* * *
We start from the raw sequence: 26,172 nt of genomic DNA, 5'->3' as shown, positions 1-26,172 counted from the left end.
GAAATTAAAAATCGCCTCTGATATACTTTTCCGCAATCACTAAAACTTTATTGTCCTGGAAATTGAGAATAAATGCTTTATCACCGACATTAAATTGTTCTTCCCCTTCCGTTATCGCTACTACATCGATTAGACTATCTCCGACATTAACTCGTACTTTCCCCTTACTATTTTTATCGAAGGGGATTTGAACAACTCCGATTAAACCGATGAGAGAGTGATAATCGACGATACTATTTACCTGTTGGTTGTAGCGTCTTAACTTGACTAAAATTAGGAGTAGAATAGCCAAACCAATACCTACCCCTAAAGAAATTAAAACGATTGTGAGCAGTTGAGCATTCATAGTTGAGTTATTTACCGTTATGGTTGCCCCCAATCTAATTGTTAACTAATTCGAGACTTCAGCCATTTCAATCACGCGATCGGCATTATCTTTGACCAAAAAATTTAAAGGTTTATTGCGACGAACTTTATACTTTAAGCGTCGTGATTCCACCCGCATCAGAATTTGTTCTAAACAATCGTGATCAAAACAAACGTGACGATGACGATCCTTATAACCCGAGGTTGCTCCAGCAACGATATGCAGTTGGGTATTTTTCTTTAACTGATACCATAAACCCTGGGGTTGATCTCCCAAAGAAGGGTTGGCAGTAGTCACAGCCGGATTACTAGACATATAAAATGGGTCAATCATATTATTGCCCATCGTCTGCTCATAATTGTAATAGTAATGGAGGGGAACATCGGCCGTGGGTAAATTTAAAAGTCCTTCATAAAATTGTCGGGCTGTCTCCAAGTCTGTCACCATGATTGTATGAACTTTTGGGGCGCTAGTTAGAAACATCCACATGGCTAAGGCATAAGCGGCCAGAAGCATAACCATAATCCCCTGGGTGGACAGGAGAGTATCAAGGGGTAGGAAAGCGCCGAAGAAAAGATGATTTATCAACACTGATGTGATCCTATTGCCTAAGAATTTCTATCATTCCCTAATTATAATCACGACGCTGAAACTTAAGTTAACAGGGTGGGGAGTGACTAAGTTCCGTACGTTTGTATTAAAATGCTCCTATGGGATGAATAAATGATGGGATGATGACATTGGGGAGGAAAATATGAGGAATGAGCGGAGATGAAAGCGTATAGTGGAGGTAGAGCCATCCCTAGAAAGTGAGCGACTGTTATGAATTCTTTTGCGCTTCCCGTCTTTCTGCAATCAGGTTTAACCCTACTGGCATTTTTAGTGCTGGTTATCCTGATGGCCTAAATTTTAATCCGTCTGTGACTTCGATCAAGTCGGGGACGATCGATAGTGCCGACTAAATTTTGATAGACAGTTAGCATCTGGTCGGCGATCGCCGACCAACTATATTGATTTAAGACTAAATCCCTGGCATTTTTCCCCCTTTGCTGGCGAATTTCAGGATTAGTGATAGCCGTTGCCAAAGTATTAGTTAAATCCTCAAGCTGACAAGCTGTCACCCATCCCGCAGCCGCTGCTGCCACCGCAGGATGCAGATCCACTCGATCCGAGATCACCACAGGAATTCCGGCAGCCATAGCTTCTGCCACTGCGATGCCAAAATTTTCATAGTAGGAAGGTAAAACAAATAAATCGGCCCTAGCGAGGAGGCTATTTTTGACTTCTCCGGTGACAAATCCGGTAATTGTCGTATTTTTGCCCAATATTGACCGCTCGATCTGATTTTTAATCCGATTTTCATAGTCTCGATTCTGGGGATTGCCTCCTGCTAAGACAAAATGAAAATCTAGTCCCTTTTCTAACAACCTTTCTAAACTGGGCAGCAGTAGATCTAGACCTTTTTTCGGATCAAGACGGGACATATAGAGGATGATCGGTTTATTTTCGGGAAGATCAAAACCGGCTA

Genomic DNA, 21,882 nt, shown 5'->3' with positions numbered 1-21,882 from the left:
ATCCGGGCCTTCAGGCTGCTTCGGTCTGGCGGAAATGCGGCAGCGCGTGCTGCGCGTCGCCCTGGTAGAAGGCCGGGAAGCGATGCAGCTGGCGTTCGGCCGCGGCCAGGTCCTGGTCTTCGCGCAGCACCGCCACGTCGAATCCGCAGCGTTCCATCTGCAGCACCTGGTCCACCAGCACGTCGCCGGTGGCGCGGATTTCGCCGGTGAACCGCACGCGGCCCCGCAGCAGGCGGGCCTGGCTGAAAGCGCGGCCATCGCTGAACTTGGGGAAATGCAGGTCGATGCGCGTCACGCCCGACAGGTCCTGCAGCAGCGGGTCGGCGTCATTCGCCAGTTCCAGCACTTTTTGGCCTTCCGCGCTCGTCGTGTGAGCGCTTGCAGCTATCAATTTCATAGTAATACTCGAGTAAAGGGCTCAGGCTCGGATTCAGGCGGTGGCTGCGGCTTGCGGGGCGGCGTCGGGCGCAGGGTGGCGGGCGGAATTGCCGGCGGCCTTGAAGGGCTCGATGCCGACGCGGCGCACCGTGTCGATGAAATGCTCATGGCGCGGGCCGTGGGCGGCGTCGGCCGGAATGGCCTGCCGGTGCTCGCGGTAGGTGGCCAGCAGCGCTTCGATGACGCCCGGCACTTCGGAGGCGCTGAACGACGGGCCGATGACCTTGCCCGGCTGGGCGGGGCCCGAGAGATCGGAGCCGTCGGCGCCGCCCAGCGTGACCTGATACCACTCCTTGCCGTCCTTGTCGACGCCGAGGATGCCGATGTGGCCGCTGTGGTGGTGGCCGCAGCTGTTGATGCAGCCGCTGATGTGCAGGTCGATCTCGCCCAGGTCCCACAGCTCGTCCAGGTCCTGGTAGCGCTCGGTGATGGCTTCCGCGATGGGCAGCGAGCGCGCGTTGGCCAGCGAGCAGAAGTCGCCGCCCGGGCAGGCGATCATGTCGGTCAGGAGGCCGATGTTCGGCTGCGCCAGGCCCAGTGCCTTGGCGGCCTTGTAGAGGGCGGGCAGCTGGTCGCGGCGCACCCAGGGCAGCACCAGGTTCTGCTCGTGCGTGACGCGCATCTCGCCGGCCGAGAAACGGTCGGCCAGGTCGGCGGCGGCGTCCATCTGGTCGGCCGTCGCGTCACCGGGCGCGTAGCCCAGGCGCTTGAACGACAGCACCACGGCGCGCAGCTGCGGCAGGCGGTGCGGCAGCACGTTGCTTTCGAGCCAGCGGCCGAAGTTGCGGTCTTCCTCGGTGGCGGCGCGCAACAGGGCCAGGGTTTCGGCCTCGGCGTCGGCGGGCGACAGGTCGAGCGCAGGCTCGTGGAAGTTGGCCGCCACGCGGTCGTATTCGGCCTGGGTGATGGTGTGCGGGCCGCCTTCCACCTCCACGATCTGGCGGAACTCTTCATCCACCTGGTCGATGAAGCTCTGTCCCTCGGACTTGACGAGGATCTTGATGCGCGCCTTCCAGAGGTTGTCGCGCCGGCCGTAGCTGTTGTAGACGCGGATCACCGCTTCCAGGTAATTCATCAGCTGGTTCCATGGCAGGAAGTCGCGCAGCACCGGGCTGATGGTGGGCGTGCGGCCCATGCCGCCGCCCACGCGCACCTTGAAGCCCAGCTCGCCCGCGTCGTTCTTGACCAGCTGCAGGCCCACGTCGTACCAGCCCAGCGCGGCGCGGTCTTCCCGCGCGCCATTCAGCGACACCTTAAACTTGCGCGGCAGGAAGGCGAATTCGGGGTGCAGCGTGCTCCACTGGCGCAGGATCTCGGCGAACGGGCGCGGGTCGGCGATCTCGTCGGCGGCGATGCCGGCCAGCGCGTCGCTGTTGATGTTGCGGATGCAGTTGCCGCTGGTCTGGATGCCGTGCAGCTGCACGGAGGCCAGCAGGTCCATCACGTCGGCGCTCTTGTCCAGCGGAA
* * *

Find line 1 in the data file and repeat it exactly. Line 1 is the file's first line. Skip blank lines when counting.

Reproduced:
We start from the raw sequence: 26,172 nt of genomic DNA, 5'->3' as shown, positions 1-26,172 counted from the left end.